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Nanowear unveils NanoSENSE heart failure management study
Nanowear has announced the clinical launch of NanoSENSE, a heart failure management and alert diagnostic validation study. The study will initially be conducted at Penn State Milton S. Hershey Medical Centre and Hackensack Meridian Health Systems. Nanowear is a developer of patented nanosensor technology with applications in cardiac and other industries.
Utilising proprietary and first-and-only FDA 510(k)-cleared cloth-based nanosensors, Nanowear has developed SimpleSENSE, a monitoring undergarment and closed-loop machine learning platform, which captures and algorithmically scores phonocardiography, impedance cardiography measuring stroke volume and cardiac output, multi-channel ECG assessing heart rate and heart rate variability, respiratory rate, thoracic impedance, activity, and posture, the company said in a media statement.
The algorithmic score provides physicians and care management teams with alerts of worsening heart failure weeks in advance of a hospitalising event. This allows physicians and care management teams to manage their patients remotely while reducing the number of costly heart failure-related hospitalisations. A similar multi-parameter, multi-vector algorithmic scoring thesis has been proven and validated for FDA clearance in implantable devices, but has yet to have been achieved through a non-invasive and cost effective delivery mechanism. The NanoSENSE clinical study aims to validate and provide a pathway to clear its own diagnostic algorithm generated from its non-invasive, size adjustable, and gender neutral SimpleSENSE garment.
John Boehmer, MD, a national thought-leader and director of Penn State Hershey’s Heart Failure Programme, has worked with Nanowear since 2018 in developing the validation study and is the NanoSENSE principal investigator nationally.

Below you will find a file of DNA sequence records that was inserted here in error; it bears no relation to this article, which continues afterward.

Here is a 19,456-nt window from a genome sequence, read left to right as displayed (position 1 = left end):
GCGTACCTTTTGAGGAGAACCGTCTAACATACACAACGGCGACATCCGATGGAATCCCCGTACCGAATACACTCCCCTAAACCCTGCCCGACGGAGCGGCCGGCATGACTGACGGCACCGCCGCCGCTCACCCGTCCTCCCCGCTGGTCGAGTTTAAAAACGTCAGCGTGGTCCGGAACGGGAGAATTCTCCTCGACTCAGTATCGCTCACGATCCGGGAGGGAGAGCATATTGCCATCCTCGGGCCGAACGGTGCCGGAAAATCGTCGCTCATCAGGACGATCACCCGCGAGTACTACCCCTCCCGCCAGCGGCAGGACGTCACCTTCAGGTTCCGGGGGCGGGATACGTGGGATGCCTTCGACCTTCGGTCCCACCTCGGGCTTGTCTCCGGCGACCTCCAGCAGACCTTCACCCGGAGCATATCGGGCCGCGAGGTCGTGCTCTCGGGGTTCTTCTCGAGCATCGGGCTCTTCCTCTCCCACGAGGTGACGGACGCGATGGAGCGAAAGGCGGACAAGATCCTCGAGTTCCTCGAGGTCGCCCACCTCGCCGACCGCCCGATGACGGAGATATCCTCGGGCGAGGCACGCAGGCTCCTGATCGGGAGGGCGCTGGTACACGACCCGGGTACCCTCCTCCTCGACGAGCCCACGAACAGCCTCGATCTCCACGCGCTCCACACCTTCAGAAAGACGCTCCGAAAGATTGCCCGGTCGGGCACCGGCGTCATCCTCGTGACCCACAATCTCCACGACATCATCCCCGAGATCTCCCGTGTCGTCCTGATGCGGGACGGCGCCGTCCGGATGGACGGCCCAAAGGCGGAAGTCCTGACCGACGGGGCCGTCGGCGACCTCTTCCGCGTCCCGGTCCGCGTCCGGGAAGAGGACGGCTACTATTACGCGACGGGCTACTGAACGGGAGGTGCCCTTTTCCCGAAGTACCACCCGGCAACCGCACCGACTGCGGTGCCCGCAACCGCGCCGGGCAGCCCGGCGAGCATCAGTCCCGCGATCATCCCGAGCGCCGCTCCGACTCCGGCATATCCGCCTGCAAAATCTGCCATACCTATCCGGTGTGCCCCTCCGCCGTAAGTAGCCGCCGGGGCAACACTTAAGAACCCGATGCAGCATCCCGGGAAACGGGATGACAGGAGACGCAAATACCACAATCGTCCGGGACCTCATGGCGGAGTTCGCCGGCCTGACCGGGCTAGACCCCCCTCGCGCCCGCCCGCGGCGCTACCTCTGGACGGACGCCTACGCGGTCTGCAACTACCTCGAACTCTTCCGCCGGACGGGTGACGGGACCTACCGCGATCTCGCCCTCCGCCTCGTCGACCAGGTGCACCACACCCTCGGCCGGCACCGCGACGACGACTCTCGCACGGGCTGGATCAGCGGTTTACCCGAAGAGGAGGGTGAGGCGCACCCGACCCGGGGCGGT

“Nanowear’s core technology of cloth-based, dry-contact electrodes provides both excellent electrical signals to monitor the heart as well as impedance cardiography and thoracic impedance measurements to monitor both heart and lung function. Combined with heart sounds, activity, and posture, a high fidelity multi-sensor recorder can be generated to monitor the heart failure condition. The majority of patients with heart failure do not require a permanent implant for the management of their heart failure. The greatest need for remote monitoring is addressed by Nanowear’s non-invasive short-term connected-care system, particularly for high risk patients such as those being discharged from the hospital following an episode of worsening heart failure. Nanowear’s platform allows recordings of higher fidelity information for longer periods of time than can be accomplished with implantable systems that are compromised by memory and power limits. We are excited to collect multiple terabytes of patient data in validating Nanowear’s alert algorithm for the early detection of worsening heart failure following a heart failure hospitalisation.”
The NanoSENSE validation study is a multi-centre, prospective, non-randomised, observational, non-significant risk study. The NanoSENSE study will enrol up to 500 subjects in up to five centres in order to collect clinical endpoints which includes at least 150 heart failure hospitalisations in participating subjects. (GK)